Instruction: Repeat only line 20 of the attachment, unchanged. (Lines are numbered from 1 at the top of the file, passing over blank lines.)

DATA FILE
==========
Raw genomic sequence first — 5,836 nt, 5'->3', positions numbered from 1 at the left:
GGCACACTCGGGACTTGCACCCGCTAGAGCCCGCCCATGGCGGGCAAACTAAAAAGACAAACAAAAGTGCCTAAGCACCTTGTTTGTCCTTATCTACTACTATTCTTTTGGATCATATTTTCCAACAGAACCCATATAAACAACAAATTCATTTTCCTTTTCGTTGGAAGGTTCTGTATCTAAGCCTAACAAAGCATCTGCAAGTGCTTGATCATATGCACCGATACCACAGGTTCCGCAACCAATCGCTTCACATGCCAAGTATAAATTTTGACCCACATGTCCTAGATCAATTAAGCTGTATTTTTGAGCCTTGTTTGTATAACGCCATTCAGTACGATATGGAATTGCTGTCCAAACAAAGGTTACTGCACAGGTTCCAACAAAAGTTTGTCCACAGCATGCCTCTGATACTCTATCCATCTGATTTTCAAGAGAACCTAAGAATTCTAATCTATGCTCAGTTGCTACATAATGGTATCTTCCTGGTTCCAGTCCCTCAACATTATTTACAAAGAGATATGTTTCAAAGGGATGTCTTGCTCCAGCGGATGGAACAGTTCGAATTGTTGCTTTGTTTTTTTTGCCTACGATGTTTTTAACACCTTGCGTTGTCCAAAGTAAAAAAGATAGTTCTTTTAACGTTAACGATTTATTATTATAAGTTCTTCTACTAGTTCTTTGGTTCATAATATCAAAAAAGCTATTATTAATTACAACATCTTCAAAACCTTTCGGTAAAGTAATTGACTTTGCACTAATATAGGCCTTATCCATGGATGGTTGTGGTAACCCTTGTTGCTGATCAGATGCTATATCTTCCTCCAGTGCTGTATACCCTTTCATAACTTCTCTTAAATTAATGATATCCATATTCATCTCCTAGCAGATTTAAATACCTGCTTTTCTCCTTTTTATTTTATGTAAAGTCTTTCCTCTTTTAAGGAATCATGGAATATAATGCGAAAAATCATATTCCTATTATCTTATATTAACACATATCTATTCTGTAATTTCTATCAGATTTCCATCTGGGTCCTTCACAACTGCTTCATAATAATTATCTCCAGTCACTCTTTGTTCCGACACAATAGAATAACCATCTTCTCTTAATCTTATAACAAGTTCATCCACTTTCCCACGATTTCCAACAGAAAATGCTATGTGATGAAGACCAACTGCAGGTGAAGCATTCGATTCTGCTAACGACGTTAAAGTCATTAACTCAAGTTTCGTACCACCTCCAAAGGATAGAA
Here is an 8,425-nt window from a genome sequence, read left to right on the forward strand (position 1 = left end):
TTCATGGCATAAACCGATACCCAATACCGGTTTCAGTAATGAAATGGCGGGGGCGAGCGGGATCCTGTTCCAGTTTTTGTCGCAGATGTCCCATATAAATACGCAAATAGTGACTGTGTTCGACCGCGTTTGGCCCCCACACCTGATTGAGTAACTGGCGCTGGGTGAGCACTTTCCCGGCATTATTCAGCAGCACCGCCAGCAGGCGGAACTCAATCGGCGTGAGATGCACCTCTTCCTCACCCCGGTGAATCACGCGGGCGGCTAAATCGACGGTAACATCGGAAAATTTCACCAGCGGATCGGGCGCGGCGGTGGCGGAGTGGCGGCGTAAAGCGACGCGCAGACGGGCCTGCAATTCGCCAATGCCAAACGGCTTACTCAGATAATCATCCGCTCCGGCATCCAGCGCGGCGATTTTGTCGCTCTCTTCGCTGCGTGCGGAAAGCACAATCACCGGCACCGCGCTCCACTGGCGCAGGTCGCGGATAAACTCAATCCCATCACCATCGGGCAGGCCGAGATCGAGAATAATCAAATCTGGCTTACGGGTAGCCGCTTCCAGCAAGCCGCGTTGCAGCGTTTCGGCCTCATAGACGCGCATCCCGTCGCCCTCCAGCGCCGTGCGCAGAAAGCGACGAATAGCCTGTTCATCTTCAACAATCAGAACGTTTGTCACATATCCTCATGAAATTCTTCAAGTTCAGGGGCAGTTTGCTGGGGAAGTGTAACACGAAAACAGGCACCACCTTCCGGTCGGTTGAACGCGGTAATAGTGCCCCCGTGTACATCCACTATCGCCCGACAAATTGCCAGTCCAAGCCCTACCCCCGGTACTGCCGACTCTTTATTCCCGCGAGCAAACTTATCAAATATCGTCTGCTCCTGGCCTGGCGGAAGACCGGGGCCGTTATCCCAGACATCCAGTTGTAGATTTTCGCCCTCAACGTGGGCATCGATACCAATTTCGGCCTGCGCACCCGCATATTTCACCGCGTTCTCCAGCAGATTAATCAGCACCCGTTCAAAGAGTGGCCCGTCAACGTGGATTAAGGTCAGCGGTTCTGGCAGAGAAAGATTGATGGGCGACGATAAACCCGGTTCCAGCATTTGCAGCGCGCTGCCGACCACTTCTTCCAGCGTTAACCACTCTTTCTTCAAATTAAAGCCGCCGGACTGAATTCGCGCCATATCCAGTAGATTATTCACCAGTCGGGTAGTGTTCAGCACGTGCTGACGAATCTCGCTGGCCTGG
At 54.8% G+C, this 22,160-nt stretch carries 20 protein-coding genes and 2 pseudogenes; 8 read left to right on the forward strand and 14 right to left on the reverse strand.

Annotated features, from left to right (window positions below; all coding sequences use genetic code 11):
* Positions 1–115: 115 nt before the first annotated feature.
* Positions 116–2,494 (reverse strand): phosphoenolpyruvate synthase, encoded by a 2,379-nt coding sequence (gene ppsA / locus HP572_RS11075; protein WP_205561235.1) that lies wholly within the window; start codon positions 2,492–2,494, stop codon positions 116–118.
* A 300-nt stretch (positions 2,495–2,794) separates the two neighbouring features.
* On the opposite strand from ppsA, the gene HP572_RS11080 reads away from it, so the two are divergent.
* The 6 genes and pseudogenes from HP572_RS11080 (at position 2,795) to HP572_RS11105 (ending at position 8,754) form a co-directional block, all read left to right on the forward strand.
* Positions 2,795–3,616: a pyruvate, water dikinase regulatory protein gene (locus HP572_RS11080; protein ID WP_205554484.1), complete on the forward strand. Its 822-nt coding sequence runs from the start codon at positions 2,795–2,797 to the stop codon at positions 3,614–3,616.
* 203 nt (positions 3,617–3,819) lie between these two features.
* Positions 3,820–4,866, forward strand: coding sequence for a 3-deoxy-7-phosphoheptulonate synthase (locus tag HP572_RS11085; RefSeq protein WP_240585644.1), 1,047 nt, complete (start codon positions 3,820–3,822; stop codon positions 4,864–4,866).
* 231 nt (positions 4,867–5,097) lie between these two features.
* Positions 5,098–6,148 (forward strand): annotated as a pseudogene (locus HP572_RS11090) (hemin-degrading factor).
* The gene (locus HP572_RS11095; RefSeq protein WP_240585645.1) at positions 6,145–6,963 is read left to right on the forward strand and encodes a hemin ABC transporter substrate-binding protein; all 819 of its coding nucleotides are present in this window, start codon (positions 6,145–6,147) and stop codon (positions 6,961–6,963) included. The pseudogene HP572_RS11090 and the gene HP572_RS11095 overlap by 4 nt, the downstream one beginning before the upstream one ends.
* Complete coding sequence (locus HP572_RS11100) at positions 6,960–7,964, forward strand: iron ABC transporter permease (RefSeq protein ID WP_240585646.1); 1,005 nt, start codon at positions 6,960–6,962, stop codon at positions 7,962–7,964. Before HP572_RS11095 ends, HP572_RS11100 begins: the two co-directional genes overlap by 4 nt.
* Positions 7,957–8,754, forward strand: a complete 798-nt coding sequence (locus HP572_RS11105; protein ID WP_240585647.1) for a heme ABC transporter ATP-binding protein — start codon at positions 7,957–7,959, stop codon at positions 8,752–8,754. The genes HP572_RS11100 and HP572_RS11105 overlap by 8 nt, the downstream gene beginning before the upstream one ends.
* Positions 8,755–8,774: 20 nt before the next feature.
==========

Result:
* Positions 8,755–8,774: 20 nt before the next feature.